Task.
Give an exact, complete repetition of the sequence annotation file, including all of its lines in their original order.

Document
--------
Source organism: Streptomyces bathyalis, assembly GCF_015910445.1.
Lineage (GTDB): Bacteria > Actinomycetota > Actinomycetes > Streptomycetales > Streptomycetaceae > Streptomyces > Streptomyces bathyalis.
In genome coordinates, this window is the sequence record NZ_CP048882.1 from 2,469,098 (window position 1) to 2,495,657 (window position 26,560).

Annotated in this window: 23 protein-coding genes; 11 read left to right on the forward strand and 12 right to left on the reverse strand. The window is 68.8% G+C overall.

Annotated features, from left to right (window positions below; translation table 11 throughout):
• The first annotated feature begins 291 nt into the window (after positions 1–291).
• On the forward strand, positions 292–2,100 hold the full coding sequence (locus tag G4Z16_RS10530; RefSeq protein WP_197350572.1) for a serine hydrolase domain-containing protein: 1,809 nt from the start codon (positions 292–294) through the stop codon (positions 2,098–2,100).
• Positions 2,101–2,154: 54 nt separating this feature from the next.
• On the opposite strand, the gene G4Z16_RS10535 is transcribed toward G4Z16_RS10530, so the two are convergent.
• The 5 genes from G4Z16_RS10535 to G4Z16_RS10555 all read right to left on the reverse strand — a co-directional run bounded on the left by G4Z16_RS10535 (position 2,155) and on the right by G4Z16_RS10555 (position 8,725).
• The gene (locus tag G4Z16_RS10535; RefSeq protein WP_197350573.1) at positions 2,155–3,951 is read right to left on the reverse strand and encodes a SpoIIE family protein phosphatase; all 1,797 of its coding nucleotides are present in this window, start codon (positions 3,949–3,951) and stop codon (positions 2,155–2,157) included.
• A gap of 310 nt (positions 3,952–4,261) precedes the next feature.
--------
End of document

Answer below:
Source organism: Streptomyces bathyalis, assembly GCF_015910445.1.
Lineage (GTDB): Bacteria > Actinomycetota > Actinomycetes > Streptomycetales > Streptomycetaceae > Streptomyces > Streptomyces bathyalis.
In genome coordinates, this window is the sequence record NZ_CP048882.1 from 2,469,098 (window position 1) to 2,495,657 (window position 26,560).

Annotated in this window: 23 protein-coding genes; 11 read left to right on the forward strand and 12 right to left on the reverse strand. The window is 68.8% G+C overall.

Annotated features, from left to right (window positions below; translation table 11 throughout):
• The first annotated feature begins 291 nt into the window (after positions 1–291).
• On the forward strand, positions 292–2,100 hold the full coding sequence (locus tag G4Z16_RS10530; RefSeq protein WP_197350572.1) for a serine hydrolase domain-containing protein: 1,809 nt from the start codon (positions 292–294) through the stop codon (positions 2,098–2,100).
• Positions 2,101–2,154: 54 nt separating this feature from the next.
• On the opposite strand, the gene G4Z16_RS10535 is transcribed toward G4Z16_RS10530, so the two are convergent.
• The 5 genes from G4Z16_RS10535 to G4Z16_RS10555 all read right to left on the reverse strand — a co-directional run bounded on the left by G4Z16_RS10535 (position 2,155) and on the right by G4Z16_RS10555 (position 8,725).
• The gene (locus tag G4Z16_RS10535; RefSeq protein WP_197350573.1) at positions 2,155–3,951 is read right to left on the reverse strand and encodes a SpoIIE family protein phosphatase; all 1,797 of its coding nucleotides are present in this window, start codon (positions 3,949–3,951) and stop codon (positions 2,155–2,157) included.
• A gap of 310 nt (positions 3,952–4,261) precedes the next feature.